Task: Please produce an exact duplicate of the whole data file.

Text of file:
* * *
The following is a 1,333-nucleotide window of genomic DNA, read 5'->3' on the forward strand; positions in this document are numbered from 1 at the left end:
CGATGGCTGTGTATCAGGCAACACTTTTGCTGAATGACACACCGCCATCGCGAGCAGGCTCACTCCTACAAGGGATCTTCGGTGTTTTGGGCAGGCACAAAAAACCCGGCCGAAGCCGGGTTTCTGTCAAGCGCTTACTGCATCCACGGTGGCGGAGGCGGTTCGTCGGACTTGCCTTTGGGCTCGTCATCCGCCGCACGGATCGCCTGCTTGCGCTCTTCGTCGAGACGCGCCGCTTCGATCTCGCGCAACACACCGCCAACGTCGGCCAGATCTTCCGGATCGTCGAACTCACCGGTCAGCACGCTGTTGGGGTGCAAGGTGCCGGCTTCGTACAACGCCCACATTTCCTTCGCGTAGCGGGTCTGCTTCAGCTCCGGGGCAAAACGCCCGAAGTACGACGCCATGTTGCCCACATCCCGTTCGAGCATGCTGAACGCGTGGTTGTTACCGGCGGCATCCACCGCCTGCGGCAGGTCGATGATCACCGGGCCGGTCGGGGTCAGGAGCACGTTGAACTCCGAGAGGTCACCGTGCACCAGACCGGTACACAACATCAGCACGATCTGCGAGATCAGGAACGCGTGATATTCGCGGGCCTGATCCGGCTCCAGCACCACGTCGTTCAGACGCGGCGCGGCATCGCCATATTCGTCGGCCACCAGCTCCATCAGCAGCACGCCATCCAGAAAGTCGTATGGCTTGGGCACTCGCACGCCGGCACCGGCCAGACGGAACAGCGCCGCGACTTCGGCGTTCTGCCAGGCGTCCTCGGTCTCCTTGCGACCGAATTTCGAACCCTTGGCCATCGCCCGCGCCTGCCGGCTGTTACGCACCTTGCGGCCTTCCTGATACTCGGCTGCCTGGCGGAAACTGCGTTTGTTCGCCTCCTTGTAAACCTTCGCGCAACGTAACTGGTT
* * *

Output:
The following is a 1,333-nucleotide window of genomic DNA, read 5'->3' on the forward strand; positions in this document are numbered from 1 at the left end:
CGATGGCTGTGTATCAGGCAACACTTTTGCTGAATGACACACCGCCATCGCGAGCAGGCTCACTCCTACAAGGGATCTTCGGTGTTTTGGGCAGGCACAAAAAACCCGGCCGAAGCCGGGTTTCTGTCAAGCGCTTACTGCATCCACGGTGGCGGAGGCGGTTCGTCGGACTTGCCTTTGGGCTCGTCATCCGCCGCACGGATCGCCTGCTTGCGCTCTTCGTCGAGACGCGCCGCTTCGATCTCGCGCAACACACCGCCAACGTCGGCCAGATCTTCCGGATCGTCGAACTCACCGGTCAGCACGCTGTTGGGGTGCAAGGTGCCGGCTTCGTACAACGCCCACATTTCCTTCGCGTAGCGGGTCTGCTTCAGCTCCGGGGCAAAACGCCCGAAGTACGACGCCATGTTGCCCACATCCCGTTCGAGCATGCTGAACGCGTGGTTGTTACCGGCGGCATCCACCGCCTGCGGCAGGTCGATGATCACCGGGCCGGTCGGGGTCAGGAGCACGTTGAACTCCGAGAGGTCACCGTGCACCAGACCGGTACACAACATCAGCACGATCTGCGAGATCAGGAACGCGTGATATTCGCGGGCCTGATCCGGCTCCAGCACCACGTCGTTCAGACGCGGCGCGGCATCGCCATATTCGTCGGCCACCAGCTCCATCAGCAGCACGCCATCCAGAAAGTCGTATGGCTTGGGCACTCGCACGCCGGCACCGGCCAGACGGAACAGCGCCGCGACTTCGGCGTTCTGCCAGGCGTCCTCGGTCTCCTTGCGACCGAATTTCGAACCCTTGGCCATCGCCCGCGCCTGCCGGCTGTTACGCACCTTGCGGCCTTCCTGATACTCGGCTGCCTGGCGGAAACTGCGTTTGTTCGCCTCCTTGTAAACCTTCGCGCAACGTAACTGGTT